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Swine Flu and Coins, Currency Don't Mix
By Richard Giedroyc

Wash your hands regularly while using tissues when you sneeze. This should help control the spread of H1N1 or swine flu, according to the Centers for Disease Control.

According to the May 3 SmartMoney blog, there is another way to control the spread of swine flu - stop spending money.

What does SmartMoney mean by that? "Even if it's not so good for the economy - the fact is paper currency - the dollars, fives, tens and twenties most people routinely touch every day - can spread a virus from one person to another. So if you have contact with money that an infected individual has also handled, there's a possibility of catching the flu."

Fortunately, Smart Money goes on to add, "Scientists interviewed by SmartMoney estimate the lifetime of a plain flu virus deposited on money at an hour or so."

I'm certain readers are expecting to read my puns about laundering money, along with some sly comment on how coins should be cleaned after all. Hold on! Did you know that at one time, Hitachi-Omron Terminal Solutions produced and sold Automatic Teller Machines in Japan that cleaned the bank notes as the notes were vended? Well they did, but to quote Edgar Allen Poe, "Nevermore."

We've come a long way since coin dealer Samuel H. Chapman wrote the following open letter to President Theodore Roosevelt that appeared in the February 1909 issue of The Numismatist: "It was the hope of everyone that when our new coinage appeared we would have one of great beauty and artistic merit. But the new $5 and $2.50 gold pieces just issued totally lack these qualities, and not only those of beauty, but actually miss the practicability to which every effect of beauty in relief has been sacrificed - The head of the Indian is without artistic merit, and portrays an Indian who is emaciated, totally unlike the big, strong Indian chiefs as seen in real life - The sunken design, especially the sunken portion of the neck of the Indian, will be a great receptacle for dirt and conveyor of disease, and the coin will be the most unhygienic ever issue - These coins will be a disgrace to our country as a monument of our present ideas of art as applied to coinage."

Ironically, it was Dr. William Sturgis Bigelow, a Boston physician and friend of President Roosevelt, who came up with the concept of an incused design for the quarter eagle and half eagle coins.

Chapman's comment about the coins being a "great receptacle for dirt and conveyor of disease" have since been scoffed at, but with the H1N1 flu rearing its swine-like head, was Chapman wrong?

Swiss bank notes were recently tested at the Central Laboratory of Virology at the University Hospitals of Geneva. A disgusting mix of flu virus and nasal secretions was placed on the notes to see if the mess would continue to be a health threat. A flu strain called H3N2 were still detectable on the notes for up to 17 days after application, while the dreaded H1N1 virus was only detectable for up to 10 days. The possibility of spreading disease is possible under laboratory conditions, but this, of course, assumes someone outside the laboratory would want to handle a bank note that has been slimed. Just looking at this mess on the notes is enough to make a person sick.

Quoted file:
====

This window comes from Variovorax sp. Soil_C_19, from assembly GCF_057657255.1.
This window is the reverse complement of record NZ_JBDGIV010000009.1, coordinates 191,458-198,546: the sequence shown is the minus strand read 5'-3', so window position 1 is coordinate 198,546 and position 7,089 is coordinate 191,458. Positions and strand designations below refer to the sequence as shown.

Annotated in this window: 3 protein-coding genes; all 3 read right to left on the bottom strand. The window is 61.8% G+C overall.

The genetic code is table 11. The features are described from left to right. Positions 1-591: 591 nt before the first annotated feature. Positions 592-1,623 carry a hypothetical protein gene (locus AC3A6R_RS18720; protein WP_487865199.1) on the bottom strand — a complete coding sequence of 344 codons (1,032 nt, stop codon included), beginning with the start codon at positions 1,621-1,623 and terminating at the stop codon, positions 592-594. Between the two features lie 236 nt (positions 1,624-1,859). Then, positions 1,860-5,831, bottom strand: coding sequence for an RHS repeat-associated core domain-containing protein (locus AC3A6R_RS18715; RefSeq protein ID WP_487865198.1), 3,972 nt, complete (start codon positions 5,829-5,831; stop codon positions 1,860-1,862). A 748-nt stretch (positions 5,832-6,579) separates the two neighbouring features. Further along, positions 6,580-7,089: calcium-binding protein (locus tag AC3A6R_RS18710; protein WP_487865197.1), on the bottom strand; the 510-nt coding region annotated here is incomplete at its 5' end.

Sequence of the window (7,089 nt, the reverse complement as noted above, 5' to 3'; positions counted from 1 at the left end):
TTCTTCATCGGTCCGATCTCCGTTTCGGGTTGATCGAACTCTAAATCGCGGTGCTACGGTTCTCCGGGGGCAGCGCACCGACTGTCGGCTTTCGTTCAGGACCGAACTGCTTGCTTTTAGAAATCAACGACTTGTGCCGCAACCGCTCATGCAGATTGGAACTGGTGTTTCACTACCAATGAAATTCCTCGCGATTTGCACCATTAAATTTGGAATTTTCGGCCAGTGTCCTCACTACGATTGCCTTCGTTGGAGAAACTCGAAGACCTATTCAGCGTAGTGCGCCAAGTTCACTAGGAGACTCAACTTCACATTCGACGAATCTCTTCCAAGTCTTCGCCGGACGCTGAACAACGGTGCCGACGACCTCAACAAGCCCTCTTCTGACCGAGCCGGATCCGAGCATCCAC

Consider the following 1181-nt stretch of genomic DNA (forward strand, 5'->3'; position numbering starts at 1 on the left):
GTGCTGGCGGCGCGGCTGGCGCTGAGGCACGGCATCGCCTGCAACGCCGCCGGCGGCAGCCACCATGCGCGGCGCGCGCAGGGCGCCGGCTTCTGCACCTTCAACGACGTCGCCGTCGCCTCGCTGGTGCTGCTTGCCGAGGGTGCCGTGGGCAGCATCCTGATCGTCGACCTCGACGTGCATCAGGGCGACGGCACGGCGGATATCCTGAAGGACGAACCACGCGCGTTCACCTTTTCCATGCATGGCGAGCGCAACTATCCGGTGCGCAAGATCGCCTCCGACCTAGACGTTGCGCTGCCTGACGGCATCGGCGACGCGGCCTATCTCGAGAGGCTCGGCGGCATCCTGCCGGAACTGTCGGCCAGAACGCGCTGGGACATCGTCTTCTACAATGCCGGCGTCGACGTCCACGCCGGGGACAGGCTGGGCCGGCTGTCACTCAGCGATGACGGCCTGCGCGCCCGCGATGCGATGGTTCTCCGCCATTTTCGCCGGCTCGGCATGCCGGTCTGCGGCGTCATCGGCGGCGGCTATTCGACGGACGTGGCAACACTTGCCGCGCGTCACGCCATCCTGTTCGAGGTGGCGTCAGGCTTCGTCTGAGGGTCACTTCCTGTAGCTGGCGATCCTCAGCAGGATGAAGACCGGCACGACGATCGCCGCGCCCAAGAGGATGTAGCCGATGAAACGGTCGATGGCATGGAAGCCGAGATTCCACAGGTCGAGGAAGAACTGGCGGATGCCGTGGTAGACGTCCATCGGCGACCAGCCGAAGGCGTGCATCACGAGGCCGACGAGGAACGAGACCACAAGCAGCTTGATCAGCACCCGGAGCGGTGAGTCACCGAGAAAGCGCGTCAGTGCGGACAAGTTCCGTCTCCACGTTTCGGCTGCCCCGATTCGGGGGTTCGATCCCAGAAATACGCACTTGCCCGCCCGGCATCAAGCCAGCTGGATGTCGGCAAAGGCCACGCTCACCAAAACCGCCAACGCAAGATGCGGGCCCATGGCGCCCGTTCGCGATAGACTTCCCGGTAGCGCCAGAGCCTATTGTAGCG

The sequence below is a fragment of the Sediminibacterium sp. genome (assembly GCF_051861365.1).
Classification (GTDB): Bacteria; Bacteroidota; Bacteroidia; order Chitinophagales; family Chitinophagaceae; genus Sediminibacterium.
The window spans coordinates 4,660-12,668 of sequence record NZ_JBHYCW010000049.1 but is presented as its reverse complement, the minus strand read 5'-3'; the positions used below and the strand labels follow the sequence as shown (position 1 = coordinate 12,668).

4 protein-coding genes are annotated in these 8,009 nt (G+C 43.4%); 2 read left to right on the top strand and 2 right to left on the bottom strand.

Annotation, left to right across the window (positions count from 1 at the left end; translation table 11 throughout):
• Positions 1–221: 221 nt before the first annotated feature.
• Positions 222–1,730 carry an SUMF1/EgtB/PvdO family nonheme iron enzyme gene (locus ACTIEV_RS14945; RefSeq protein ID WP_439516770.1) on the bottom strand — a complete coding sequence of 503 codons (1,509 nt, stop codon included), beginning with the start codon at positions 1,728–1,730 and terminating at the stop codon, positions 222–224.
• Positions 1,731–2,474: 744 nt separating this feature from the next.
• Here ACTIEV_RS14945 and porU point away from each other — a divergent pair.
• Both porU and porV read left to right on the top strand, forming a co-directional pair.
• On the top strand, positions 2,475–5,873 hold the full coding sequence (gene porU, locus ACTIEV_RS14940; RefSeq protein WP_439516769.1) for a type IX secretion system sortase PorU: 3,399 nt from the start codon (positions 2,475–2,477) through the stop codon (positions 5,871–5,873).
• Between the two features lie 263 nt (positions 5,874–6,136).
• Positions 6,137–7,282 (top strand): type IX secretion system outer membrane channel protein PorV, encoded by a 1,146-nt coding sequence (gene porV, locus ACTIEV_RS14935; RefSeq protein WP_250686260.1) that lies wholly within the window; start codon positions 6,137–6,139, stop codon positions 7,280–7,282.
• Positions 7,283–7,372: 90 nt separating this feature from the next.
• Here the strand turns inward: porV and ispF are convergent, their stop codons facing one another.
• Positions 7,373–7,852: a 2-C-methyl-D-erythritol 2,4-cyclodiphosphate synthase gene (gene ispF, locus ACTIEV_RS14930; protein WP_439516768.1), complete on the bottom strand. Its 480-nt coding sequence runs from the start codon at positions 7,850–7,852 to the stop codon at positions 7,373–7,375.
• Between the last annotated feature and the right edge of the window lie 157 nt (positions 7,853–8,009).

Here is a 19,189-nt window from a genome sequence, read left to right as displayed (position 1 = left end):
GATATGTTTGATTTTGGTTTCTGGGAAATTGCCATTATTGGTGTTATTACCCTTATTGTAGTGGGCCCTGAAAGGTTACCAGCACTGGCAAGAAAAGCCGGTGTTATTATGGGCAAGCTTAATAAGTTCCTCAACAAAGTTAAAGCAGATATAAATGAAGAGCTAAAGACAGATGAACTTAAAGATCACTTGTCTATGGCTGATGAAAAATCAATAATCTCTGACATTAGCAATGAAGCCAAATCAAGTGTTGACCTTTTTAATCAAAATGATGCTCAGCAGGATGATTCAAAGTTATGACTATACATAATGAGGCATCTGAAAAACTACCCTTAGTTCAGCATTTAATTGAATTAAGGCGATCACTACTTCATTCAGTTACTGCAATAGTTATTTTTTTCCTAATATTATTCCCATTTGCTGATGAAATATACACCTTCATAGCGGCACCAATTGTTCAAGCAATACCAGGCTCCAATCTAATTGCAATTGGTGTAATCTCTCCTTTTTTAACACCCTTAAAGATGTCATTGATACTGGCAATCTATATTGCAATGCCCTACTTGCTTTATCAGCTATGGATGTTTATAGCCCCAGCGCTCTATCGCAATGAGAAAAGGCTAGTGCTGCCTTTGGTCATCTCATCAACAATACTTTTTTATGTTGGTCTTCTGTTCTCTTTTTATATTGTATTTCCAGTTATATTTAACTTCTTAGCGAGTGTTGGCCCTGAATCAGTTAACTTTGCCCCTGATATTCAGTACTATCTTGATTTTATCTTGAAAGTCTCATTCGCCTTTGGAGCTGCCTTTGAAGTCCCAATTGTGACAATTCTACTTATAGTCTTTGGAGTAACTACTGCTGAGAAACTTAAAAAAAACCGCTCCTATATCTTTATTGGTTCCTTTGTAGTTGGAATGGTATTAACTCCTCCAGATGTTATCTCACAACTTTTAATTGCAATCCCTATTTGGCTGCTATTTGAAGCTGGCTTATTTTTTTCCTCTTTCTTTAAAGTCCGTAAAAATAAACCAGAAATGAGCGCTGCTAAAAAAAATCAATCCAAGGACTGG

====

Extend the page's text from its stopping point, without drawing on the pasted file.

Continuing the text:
This isn't the first study of this nature done, however. The May 2008 issue of Applied and Environmental Microbiology includes an article titled "Survival of Influenza Virus on Bank Notes." In an interview with SmartMoney, Langone Medical Center (New York University) Director of Clinical Microbiology and Immunology Dr. Philip Tierno said the risk of transmitting diseases by handling cash are low.

Tierno who is the author of The Secret Life of Germs, added that there is a fungicidal agent that inhibits the growth of bacteria and fungi mixed with the ink used on US dollar bills. This agent will help kill flu viruses until when the note is exposed to perspiration and water, weakening the ink as each note circulates. I guess the lesson to be learned here is to only use Crisp Uncirculated bank notes while avoiding all coins with incused designs when handling cash.

Back in 1909, Roosevelt did not respond to Chapman's open letter, and it's a bit unsettling to find that things haven't changed much in our government bureaucracy since that time.

SmartMoney reported that the CDC wouldn't discuss money as a vehicle through which the flu could be transmitted, and the New York State Health Department declined to comment, while the Bureau of Engraving and Printing said just what you might expect them to say - "what happens to US dollars once they're in circulation is beyond the bureau's control."


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